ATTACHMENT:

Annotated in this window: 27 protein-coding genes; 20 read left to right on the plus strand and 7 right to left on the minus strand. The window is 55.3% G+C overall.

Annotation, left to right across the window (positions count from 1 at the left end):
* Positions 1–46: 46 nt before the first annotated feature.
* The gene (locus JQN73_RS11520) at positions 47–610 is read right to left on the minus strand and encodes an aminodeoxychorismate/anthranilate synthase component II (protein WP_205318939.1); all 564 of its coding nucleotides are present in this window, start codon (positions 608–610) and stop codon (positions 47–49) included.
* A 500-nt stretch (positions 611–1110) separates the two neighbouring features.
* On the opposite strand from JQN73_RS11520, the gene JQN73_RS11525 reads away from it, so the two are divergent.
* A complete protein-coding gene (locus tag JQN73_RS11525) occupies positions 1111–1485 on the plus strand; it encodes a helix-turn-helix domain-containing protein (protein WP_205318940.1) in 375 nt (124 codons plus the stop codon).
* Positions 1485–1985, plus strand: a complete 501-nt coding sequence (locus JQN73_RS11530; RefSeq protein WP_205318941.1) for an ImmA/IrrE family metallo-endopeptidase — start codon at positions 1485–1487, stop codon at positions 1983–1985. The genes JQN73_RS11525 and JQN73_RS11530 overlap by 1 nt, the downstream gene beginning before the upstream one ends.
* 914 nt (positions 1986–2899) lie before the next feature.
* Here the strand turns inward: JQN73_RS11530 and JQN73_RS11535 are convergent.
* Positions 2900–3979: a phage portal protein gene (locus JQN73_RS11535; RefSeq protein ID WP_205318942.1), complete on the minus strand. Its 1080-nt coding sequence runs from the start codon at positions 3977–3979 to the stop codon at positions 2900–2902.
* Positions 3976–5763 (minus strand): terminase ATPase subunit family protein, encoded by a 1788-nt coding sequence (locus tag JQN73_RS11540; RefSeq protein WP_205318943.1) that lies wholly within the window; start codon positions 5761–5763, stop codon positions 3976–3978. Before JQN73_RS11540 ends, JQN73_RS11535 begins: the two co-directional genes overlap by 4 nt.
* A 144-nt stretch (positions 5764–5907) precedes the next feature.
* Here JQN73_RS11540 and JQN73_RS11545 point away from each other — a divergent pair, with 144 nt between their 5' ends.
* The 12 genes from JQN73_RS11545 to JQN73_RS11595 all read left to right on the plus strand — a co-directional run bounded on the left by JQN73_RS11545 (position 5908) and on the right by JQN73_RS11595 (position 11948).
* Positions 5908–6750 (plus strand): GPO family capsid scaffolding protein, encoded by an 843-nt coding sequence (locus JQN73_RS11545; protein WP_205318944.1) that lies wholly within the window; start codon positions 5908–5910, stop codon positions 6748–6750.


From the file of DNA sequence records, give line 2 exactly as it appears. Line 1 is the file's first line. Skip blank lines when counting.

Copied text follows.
Annotation, left to right across the window (positions count from 1 at the left end):